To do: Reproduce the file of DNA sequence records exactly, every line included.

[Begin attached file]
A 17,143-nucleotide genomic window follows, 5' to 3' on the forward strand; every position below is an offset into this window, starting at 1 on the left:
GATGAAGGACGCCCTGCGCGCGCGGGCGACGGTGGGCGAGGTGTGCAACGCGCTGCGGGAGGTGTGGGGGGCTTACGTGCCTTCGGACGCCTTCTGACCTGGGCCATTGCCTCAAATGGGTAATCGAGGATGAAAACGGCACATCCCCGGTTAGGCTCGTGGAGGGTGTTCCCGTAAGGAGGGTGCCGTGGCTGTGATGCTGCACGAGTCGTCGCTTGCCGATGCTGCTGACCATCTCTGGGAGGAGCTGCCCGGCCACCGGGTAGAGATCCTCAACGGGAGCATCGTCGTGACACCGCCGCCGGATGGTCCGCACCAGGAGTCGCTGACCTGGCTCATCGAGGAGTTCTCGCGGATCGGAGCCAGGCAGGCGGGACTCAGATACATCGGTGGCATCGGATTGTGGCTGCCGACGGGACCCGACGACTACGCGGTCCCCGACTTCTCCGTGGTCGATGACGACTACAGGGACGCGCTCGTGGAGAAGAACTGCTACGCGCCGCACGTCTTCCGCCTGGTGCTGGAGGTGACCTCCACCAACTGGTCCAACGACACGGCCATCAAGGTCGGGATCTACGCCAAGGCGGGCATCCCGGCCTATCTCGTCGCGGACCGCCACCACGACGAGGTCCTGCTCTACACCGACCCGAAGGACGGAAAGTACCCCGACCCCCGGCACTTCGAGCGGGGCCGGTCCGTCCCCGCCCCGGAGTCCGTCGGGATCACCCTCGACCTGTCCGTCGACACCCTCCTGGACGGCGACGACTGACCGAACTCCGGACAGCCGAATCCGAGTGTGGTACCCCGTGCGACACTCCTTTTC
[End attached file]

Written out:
A 17,143-nucleotide genomic window follows, 5' to 3' on the forward strand; every position below is an offset into this window, starting at 1 on the left:
GATGAAGGACGCCCTGCGCGCGCGGGCGACGGTGGGCGAGGTGTGCAACGCGCTGCGGGAGGTGTGGGGGGCTTACGTGCCTTCGGACGCCTTCTGACCTGGGCCATTGCCTCAAATGGGTAATCGAGGATGAAAACGGCACATCCCCGGTTAGGCTCGTGGAGGGTGTTCCCGTAAGGAGGGTGCCGTGGCTGTGATGCTGCACGAGTCGTCGCTTGCCGATGCTGCTGACCATCTCTGGGAGGAGCTGCCCGGCCACCGGGTAGAGATCCTCAACGGGAGCATCGTCGTGACACCGCCGCCGGATGGTCCGCACCAGGAGTCGCTGACCTGGCTCATCGAGGAGTTCTCGCGGATCGGAGCCAGGCAGGCGGGACTCAGATACATCGGTGGCATCGGATTGTGGCTGCCGACGGGACCCGACGACTACGCGGTCCCCGACTTCTCCGTGGTCGATGACGACTACAGGGACGCGCTCGTGGAGAAGAACTGCTACGCGCCGCACGTCTTCCGCCTGGTGCTGGAGGTGACCTCCACCAACTGGTCCAACGACACGGCCATCAAGGTCGGGATCTACGCCAAGGCGGGCATCCCGGCCTATCTCGTCGCGGACCGCCACCACGACGAGGTCCTGCTCTACACCGACCCGAAGGACGGAAAGTACCCCGACCCCCGGCACTTCGAGCGGGGCCGGTCCGTCCCCGCCCCGGAGTCCGTCGGGATCACCCTCGACCTGTCCGTCGACACCCTCCTGGACGGCGACGACTGACCGAACTCCGGACAGCCGAATCCGAGTGTGGTACCCCGTGCGACACTCCTTTTC